Here you will find answers to common questions. Please also refer to the general documentation


I need to migrate an instance from a region to another one

Please note that you need enough resource quota for the same project on the target region.

Perform the following steps:

  • login at https://dashboard.cloud.garr.it
  • select the project and region where the instance is running
  • shut down the instance
  • select “Volumes” on the left
  • locate the volumes attached to the instance by looking at the “Attached To” column
  • note the volume attached to /dev/vda, as this will be used on the target region to launch the instance
  • for each of the volumes attached to the instance:
    • on the drop down menu on the right, choose “Upload to Image”
    • chose an image name
    • select “QCOW2” as the disk format
    • check the “Force” checkbox
    • click on “Upload”
  • change to the target region (e.g. “garr-pa1”)
  • select “Compute”, “Images” on the left and wait for the images to be in the “Active” status
  • locate the image previously created from the volume attached to /dev/vda, click “Update Metadata” and make sure that “signature_verified” metadata is not present (if so, remove it and then click “Save”)
  • click “Launch” next to the image
  • go through the instance launching steps. Make sure to select a disk size much larger than the size of the image (the image is compressed and so the size reported isn’t ‘real’). If the VM creation fails because of the insufficient disk size (check the vm details) retry and choose a larger disk size.
  • assign a new floating IP to the instance
  • go back to “Compute”, “Images” and for each of the other creted images:
    • select “Create Volume”
    • attach the new volume to the instance
  • check that everything is working (if not, check the security groups)
  • if everything looks good, go back on the source region and destroy the instance to free resources

If you instead prefer the CLI, the command to create images from voumes is the following:

$ openstack image create --disk-format qcow2 --volume <volume id> --force <image name>

I can’t start an ephemeral VM

If you have stopped an ephemeral VM and you get an error when you try to start it, you can create it again from a previous snapshot. Instructions on how to start a VM from a snapshot are here:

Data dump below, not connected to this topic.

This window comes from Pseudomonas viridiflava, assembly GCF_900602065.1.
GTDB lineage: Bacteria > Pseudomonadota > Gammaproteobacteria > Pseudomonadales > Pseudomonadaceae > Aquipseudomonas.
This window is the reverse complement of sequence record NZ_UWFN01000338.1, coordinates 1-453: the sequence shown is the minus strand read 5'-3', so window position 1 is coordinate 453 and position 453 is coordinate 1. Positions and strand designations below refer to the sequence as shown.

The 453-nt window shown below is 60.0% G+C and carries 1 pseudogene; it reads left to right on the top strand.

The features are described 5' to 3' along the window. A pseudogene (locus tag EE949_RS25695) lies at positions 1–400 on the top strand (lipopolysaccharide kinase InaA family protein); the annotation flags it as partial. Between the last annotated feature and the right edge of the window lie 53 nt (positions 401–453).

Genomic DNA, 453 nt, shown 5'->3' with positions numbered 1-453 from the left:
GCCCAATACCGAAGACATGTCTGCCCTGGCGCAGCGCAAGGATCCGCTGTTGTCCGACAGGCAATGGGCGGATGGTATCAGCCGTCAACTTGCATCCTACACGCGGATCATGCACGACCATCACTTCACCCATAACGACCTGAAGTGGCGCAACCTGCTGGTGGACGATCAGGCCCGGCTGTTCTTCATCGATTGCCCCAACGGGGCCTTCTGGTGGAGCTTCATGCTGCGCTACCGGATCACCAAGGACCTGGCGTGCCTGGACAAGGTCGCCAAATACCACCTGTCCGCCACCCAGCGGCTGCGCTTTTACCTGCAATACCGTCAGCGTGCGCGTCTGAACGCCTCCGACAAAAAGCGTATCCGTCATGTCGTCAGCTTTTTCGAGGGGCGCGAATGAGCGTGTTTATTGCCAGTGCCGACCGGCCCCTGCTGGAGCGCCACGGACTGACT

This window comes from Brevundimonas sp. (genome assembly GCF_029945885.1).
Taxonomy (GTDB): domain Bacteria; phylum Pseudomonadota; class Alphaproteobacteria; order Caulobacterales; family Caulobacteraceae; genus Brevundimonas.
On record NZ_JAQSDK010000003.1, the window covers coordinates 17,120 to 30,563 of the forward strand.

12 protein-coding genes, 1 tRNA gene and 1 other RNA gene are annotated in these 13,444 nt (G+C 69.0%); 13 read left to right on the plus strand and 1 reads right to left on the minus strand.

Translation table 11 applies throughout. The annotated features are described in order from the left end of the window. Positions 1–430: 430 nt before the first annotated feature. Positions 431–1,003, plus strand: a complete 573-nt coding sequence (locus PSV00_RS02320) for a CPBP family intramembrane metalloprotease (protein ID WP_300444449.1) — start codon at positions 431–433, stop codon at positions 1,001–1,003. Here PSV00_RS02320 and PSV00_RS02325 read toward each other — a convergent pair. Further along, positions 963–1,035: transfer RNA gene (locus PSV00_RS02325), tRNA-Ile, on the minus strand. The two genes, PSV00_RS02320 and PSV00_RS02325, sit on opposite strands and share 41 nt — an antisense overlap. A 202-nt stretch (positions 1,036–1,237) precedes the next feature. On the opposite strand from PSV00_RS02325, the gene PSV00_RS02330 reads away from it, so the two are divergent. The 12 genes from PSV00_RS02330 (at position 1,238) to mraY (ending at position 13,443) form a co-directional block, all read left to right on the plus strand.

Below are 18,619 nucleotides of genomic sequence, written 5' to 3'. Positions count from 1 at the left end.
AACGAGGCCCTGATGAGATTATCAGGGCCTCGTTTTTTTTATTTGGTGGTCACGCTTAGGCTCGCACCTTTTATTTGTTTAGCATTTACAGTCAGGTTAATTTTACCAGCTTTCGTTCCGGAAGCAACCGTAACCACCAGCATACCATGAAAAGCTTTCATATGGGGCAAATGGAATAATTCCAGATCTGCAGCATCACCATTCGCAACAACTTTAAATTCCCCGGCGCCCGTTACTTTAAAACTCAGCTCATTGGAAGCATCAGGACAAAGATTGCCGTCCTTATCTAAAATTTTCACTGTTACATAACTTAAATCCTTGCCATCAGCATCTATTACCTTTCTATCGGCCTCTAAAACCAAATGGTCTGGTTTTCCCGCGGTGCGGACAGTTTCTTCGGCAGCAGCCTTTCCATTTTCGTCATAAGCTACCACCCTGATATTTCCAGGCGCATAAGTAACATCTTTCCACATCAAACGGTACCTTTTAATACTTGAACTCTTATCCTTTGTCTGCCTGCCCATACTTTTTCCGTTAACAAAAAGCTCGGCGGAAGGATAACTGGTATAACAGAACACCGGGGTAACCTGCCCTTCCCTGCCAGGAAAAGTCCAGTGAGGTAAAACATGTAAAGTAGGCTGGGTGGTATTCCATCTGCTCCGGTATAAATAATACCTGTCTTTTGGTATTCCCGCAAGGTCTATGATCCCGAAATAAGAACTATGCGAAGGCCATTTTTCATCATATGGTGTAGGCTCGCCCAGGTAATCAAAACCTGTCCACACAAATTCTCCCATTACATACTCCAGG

I get error making a snapshot of a running instance

Some recent distributions (Debian 9, Ubuntu 18) require to install the package qemu-guest-agent in order to perform snapshot while the instance is running. Therefore either shut the instance off or install the package:

$ sudo apt update
$ sudo apt install qemu-guest-agent

I need to add extra storage to my DaaS VM

In order to add extra storage to VMs created via DaaS, proceed as follows:

  1. Open the GARR Cloud dashboard

  2. Go to Volumes -> Volumes -> Create volume

    1. Set a name for your volume
    2. Set the size
    3. Click on Create volume
  3. From the drop-down menu associated to the volume, select Manage attachments

    1. Select the DaaS created instance
    2. Select Attach Volume
  4. From Juju cli (https://cloud.garr.it/apps/daas/), execute these commands:

    1. Add your public key to your juju model (you can generate a key pair with the ssh-keygen -t rsa command):

      juju add-ssh-key "$MY_PUBLIC_KEY"
    2. Connect to the VM via ssh (use juju status to get the machine number to connect to):

      juju ssh vm_number
    3. Become root:

      sudo su -
  5. Check that the volume previously created on the GAAR Cloud dashboard is associated to the instance (you should see /dev/vdb):

    fdisk -l
  6. Format the volume:

    mkfs.xfs /dev/vdb
  7. Mount the volume on a directory of your choice (eg: /mnt):

    mount -t xfs /dev/vdb /mnt
  8. Check that /dev/vdb is mounted on /mnt:

    df -h

I get a timeout accessing GARR Cloud dashboard with my EduGain/IDEM/Google credentials!

This might be caused by a firewall set on your institutional network. Please check with your network admins that the necessary ports used by GARR Cloud services are opened. The ports are listed in the next post: “Which ports should I open on my router to access GARR Cloud platform?”

Which ports should I open on my router to access GARR Cloud platform?

GARR Cloud services are exposed on a few TCP ports which should be accessible from your institution network. Please check on the following tables the service hostname and IP addresses and the corresponding ports.

First of all, ensure that the standard HTTP 80 and HTTPS 443 ports are opened.

  • To access to GARR Cloud Dashboard with EduGain/IDEM/Google account:

    | service    | hostname               | IP address     | port       |
    | keystone   | keystone.cloud.garr.it |  | 5000       |

To check that the port is open type this address on a browser:


The server should reply with a string like:

{"versions": {"values": [{"status": "stable", ... }
  • To access to DaaS (Juju) Web GUI:

    | service                 | hostname               | IP address     | port       |
    | DaaS (garr-ct1 region)  | daas-ct.cloud.garr.it  | | 17070      |
    | DaaS (garr-pa1 region)  | daas-pa.cloud.garr.it  | | 17070      |

To check that the aforementioned ports are opened try to access to the DaaS web GUI:

  • To access GARR Cloud via OpenStack API libraries:

    | service                       | hostname      | IP address     | port       |
    | nova (garr-pa1 region)        |               |  | 8774       |
    | nova (garr-ct1 region)        |               |  | 8774       |